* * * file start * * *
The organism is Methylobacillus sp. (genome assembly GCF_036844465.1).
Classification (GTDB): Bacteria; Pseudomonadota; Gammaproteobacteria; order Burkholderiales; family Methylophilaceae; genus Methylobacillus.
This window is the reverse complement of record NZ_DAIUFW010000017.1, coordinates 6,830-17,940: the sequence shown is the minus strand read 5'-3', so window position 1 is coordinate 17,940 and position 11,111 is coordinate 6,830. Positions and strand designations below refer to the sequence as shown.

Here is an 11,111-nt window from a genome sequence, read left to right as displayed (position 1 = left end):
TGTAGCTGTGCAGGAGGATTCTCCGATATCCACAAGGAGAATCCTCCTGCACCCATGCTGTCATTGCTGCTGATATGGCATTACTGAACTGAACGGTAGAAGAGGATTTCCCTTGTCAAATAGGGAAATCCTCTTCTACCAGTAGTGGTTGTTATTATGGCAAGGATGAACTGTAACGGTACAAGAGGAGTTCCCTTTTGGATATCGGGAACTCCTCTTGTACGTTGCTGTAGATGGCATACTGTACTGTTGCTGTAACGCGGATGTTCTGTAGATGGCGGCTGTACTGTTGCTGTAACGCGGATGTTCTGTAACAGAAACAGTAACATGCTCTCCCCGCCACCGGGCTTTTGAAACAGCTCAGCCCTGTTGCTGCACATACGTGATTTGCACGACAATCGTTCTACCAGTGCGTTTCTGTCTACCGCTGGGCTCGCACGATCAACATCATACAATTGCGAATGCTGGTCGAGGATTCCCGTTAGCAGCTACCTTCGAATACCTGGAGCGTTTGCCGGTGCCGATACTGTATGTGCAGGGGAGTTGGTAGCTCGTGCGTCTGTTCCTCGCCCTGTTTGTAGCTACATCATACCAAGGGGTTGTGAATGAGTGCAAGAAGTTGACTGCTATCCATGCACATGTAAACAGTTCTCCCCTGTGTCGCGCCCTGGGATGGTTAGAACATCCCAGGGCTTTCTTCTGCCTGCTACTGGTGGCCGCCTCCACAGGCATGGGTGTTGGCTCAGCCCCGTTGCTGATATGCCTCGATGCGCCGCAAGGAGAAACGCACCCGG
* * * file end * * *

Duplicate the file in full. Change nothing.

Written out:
The organism is Methylobacillus sp. (genome assembly GCF_036844465.1).
Classification (GTDB): Bacteria; Pseudomonadota; Gammaproteobacteria; order Burkholderiales; family Methylophilaceae; genus Methylobacillus.
This window is the reverse complement of record NZ_DAIUFW010000017.1, coordinates 6,830-17,940: the sequence shown is the minus strand read 5'-3', so window position 1 is coordinate 17,940 and position 11,111 is coordinate 6,830. Positions and strand designations below refer to the sequence as shown.

Here is an 11,111-nt window from a genome sequence, read left to right as displayed (position 1 = left end):
TGTAGCTGTGCAGGAGGATTCTCCGATATCCACAAGGAGAATCCTCCTGCACCCATGCTGTCATTGCTGCTGATATGGCATTACTGAACTGAACGGTAGAAGAGGATTTCCCTTGTCAAATAGGGAAATCCTCTTCTACCAGTAGTGGTTGTTATTATGGCAAGGATGAACTGTAACGGTACAAGAGGAGTTCCCTTTTGGATATCGGGAACTCCTCTTGTACGTTGCTGTAGATGGCATACTGTACTGTTGCTGTAACGCGGATGTTCTGTAGATGGCGGCTGTACTGTTGCTGTAACGCGGATGTTCTGTAACAGAAACAGTAACATGCTCTCCCCGCCACCGGGCTTTTGAAACAGCTCAGCCCTGTTGCTGCACATACGTGATTTGCACGACAATCGTTCTACCAGTGCGTTTCTGTCTACCGCTGGGCTCGCACGATCAACATCATACAATTGCGAATGCTGGTCGAGGATTCCCGTTAGCAGCTACCTTCGAATACCTGGAGCGTTTGCCGGTGCCGATACTGTATGTGCAGGGGAGTTGGTAGCTCGTGCGTCTGTTCCTCGCCCTGTTTGTAGCTACATCATACCAAGGGGTTGTGAATGAGTGCAAGAAGTTGACTGCTATCCATGCACATGTAAACAGTTCTCCCCTGTGTCGCGCCCTGGGATGGTTAGAACATCCCAGGGCTTTCTTCTGCCTGCTACTGGTGGCCGCCTCCACAGGCATGGGTGTTGGCTCAGCCCCGTTGCTGATATGCCTCGATGCGCCGCAAGGAGAAACGCACCCGG